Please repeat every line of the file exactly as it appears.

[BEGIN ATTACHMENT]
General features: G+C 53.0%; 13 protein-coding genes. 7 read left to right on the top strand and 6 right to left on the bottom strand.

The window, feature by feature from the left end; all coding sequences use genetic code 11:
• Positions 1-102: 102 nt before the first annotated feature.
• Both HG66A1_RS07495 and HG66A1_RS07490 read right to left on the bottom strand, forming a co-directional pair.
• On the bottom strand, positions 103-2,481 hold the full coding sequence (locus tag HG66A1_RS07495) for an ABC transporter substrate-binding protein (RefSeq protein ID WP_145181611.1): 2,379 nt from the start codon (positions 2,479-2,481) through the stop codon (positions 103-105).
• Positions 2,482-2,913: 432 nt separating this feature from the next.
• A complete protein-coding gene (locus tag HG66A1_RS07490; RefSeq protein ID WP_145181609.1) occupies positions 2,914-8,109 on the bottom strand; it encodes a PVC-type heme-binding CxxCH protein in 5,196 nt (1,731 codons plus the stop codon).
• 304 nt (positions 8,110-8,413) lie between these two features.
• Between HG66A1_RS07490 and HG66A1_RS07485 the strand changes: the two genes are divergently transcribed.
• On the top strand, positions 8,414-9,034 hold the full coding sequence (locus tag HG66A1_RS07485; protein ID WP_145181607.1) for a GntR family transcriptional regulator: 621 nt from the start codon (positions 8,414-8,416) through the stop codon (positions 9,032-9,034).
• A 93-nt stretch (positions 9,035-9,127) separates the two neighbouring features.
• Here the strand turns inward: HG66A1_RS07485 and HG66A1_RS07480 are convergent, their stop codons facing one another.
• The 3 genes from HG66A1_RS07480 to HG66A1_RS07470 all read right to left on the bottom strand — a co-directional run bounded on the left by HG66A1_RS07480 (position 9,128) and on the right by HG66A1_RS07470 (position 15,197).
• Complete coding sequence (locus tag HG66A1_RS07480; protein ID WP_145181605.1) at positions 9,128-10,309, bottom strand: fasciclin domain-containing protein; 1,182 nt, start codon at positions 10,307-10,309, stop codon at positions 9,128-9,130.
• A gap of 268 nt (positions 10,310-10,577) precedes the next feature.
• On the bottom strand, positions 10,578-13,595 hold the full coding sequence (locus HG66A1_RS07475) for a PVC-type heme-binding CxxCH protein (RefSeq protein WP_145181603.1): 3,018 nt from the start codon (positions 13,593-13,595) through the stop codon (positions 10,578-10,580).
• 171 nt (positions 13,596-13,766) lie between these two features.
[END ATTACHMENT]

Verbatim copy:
General features: G+C 53.0%; 13 protein-coding genes. 7 read left to right on the top strand and 6 right to left on the bottom strand.

The window, feature by feature from the left end; all coding sequences use genetic code 11:
• Positions 1-102: 102 nt before the first annotated feature.
• Both HG66A1_RS07495 and HG66A1_RS07490 read right to left on the bottom strand, forming a co-directional pair.
• On the bottom strand, positions 103-2,481 hold the full coding sequence (locus tag HG66A1_RS07495) for an ABC transporter substrate-binding protein (RefSeq protein ID WP_145181611.1): 2,379 nt from the start codon (positions 2,479-2,481) through the stop codon (positions 103-105).
• Positions 2,482-2,913: 432 nt separating this feature from the next.
• A complete protein-coding gene (locus tag HG66A1_RS07490; RefSeq protein ID WP_145181609.1) occupies positions 2,914-8,109 on the bottom strand; it encodes a PVC-type heme-binding CxxCH protein in 5,196 nt (1,731 codons plus the stop codon).
• 304 nt (positions 8,110-8,413) lie between these two features.
• Between HG66A1_RS07490 and HG66A1_RS07485 the strand changes: the two genes are divergently transcribed.
• On the top strand, positions 8,414-9,034 hold the full coding sequence (locus tag HG66A1_RS07485; protein ID WP_145181607.1) for a GntR family transcriptional regulator: 621 nt from the start codon (positions 8,414-8,416) through the stop codon (positions 9,032-9,034).
• A 93-nt stretch (positions 9,035-9,127) separates the two neighbouring features.
• Here the strand turns inward: HG66A1_RS07485 and HG66A1_RS07480 are convergent, their stop codons facing one another.
• The 3 genes from HG66A1_RS07480 to HG66A1_RS07470 all read right to left on the bottom strand — a co-directional run bounded on the left by HG66A1_RS07480 (position 9,128) and on the right by HG66A1_RS07470 (position 15,197).
• Complete coding sequence (locus tag HG66A1_RS07480; protein ID WP_145181605.1) at positions 9,128-10,309, bottom strand: fasciclin domain-containing protein; 1,182 nt, start codon at positions 10,307-10,309, stop codon at positions 9,128-9,130.
• A gap of 268 nt (positions 10,310-10,577) precedes the next feature.
• On the bottom strand, positions 10,578-13,595 hold the full coding sequence (locus HG66A1_RS07475) for a PVC-type heme-binding CxxCH protein (RefSeq protein WP_145181603.1): 3,018 nt from the start codon (positions 13,593-13,595) through the stop codon (positions 10,578-10,580).
• 171 nt (positions 13,596-13,766) lie between these two features.